Charles T. Clotfelter * Duke University
With deep roots in history and dozens of modern manifestations, gambling is an activity that governments have typically either forbidden or taxed. Governments in most parts of the world use it to raise revenue, though the amounts raised are paltry in comparison with the mainstays of modern tax systems. As a form of personal expenditure, gambling has grown rapidly in many countries over the past four decades. This growth has been fuelled by new forms of commercial gambling and by increasing social acceptance of the activity itself. Because gambling has historically existed under a cloud of unrespectability, if not outright condemnation, and because governments have correspondingly outlawed it, or legalized it only with reluctance, the point must be made from the start that its taxation cannot be separated wholly from its legalization and regulation. The history of governments' policies towards gambling suggests that most societies cannot tolerate legalization of gambling without its regulation. So, while it is not the purpose of the present chapter to discuss aspects of the regulation of gambling, it will be important in applying norms of welfare economics to gambling taxation to recall that taxation is inextricably bound up with legalization and regulation.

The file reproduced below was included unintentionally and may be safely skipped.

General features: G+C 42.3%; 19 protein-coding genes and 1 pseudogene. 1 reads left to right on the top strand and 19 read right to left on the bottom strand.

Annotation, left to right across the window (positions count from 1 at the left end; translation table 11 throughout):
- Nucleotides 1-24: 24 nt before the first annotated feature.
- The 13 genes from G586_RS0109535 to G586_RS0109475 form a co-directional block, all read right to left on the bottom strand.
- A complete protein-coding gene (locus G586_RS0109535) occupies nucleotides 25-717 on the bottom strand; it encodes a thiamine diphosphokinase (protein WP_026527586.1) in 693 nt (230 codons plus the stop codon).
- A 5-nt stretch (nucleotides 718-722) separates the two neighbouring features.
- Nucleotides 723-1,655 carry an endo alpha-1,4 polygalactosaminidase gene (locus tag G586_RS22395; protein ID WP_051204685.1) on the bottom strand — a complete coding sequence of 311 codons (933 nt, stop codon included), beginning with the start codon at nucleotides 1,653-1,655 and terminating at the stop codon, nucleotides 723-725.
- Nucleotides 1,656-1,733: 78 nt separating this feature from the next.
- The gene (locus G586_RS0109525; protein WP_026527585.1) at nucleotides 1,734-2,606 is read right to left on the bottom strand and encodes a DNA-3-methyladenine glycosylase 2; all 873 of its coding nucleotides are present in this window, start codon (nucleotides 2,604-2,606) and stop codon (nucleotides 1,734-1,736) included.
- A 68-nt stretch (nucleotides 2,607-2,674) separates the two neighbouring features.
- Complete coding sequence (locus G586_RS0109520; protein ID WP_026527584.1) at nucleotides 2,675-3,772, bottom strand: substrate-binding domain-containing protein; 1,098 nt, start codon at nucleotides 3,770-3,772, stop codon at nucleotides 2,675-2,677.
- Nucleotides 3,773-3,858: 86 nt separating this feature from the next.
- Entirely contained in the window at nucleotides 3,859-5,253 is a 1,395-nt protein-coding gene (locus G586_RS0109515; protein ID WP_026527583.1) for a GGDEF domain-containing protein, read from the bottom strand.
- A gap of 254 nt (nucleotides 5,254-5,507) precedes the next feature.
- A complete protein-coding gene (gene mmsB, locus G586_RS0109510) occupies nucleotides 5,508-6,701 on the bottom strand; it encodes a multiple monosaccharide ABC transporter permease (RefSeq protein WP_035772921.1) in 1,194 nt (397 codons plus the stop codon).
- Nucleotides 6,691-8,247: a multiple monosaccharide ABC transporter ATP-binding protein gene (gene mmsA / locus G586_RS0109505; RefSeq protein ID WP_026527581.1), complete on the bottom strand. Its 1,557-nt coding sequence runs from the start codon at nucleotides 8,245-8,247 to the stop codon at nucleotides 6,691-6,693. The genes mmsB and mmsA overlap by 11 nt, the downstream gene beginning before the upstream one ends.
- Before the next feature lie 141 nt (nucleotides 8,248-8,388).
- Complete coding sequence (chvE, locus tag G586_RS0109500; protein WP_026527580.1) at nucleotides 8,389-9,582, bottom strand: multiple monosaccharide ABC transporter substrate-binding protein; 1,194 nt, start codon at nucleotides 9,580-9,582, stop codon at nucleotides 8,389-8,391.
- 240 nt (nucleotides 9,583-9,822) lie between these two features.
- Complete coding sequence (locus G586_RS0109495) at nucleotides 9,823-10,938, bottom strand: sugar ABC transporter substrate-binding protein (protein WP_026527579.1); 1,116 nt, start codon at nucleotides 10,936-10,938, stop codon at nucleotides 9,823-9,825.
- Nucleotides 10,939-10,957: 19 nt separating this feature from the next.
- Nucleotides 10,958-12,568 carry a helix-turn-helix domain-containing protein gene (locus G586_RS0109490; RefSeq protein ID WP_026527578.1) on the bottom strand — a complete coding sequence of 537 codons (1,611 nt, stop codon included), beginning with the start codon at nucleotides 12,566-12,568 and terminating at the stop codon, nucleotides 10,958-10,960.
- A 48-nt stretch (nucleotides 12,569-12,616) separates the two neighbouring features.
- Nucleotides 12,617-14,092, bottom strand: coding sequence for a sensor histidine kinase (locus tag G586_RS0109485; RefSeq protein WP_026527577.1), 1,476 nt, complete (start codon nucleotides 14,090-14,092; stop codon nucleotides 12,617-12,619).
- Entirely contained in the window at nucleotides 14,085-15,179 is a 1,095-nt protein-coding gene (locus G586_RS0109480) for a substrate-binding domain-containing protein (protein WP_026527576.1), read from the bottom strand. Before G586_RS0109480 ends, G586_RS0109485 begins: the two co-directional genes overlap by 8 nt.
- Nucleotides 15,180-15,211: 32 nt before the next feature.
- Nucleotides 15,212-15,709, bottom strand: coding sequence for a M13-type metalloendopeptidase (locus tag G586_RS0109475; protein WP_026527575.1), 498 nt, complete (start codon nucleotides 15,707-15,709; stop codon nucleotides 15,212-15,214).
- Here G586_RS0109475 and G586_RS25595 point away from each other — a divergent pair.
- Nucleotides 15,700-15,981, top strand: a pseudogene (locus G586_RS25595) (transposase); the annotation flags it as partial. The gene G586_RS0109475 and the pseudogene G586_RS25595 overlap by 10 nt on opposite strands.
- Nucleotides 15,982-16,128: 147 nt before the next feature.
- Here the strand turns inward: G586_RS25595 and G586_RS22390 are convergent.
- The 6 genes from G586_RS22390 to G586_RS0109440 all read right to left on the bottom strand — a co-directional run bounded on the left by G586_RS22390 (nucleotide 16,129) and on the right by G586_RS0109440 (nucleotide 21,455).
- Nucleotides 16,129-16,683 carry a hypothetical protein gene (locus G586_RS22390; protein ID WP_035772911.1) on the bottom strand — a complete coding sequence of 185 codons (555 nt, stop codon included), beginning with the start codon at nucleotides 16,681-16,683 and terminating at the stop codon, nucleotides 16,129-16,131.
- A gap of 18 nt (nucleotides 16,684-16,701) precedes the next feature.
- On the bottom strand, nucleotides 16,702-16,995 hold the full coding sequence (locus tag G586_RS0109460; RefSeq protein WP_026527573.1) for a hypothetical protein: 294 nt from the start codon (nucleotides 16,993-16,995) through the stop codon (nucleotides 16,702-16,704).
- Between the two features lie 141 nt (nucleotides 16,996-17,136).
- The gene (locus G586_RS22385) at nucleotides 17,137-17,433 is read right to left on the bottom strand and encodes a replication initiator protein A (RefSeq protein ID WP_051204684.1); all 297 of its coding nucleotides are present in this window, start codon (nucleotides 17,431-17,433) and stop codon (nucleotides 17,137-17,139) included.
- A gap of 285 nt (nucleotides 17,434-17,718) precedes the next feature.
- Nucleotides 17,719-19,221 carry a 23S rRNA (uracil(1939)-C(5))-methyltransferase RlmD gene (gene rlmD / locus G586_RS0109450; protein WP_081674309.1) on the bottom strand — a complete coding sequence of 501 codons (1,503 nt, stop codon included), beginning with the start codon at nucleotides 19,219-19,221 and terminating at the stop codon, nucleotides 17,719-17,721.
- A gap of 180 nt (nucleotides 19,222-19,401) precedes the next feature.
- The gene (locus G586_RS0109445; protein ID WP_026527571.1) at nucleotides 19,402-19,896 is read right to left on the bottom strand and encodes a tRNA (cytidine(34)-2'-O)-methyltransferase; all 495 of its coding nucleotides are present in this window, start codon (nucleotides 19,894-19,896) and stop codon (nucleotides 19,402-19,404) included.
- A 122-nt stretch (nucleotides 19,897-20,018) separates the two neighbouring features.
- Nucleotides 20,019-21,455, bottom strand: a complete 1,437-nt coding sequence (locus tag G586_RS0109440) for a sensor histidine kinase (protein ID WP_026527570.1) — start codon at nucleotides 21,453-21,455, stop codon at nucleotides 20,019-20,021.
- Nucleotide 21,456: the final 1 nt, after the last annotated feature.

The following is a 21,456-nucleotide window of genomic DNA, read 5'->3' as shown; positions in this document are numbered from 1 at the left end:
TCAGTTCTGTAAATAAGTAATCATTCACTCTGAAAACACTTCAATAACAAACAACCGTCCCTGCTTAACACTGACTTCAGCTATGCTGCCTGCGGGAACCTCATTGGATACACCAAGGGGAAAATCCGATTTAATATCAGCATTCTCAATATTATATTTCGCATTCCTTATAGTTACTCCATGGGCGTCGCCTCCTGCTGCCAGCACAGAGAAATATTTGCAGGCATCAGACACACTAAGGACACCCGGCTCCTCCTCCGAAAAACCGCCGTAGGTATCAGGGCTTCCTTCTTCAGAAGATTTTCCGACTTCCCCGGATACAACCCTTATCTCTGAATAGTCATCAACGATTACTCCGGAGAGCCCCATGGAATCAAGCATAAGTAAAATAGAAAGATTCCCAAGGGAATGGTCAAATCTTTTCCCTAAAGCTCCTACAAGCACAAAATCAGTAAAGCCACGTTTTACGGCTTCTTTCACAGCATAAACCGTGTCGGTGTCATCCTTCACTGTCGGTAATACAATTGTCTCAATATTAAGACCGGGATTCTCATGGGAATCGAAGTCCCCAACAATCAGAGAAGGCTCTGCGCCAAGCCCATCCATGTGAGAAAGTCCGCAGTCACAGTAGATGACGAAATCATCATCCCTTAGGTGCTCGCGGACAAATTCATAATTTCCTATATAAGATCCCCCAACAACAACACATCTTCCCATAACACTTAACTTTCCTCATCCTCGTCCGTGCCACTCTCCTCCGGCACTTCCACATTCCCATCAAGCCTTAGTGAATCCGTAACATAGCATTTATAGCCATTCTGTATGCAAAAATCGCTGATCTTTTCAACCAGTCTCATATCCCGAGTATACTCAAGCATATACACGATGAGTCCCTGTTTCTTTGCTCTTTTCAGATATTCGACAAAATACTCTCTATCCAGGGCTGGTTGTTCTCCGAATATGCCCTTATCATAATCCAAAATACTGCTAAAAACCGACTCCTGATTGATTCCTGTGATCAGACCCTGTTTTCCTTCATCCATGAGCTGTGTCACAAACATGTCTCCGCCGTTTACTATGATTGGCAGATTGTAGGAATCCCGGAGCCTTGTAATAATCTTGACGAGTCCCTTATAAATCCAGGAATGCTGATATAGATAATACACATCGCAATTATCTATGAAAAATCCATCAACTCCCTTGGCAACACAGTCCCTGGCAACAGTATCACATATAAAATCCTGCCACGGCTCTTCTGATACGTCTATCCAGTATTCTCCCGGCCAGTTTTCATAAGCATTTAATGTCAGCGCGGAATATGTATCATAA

As one chapter in a volume examining various aspects of excise taxation, the present chapter addresses the taxation of gambling. But not all the revenue-raising devices associated with gambling are strictly excise taxes, although most serve the same function. For that reason, this chapter considers not only conventionally defined excise taxes (levied on expenditures by betters or on receipts by operators) but also the profits made by government-operated gambling. By conventional public accounting standards, such profits are not strictly taxes. But since they serve essentially the same function, they are referred to in the present chapter as implicit taxes. 1 These distinctions are discussed at greater length in this chapter.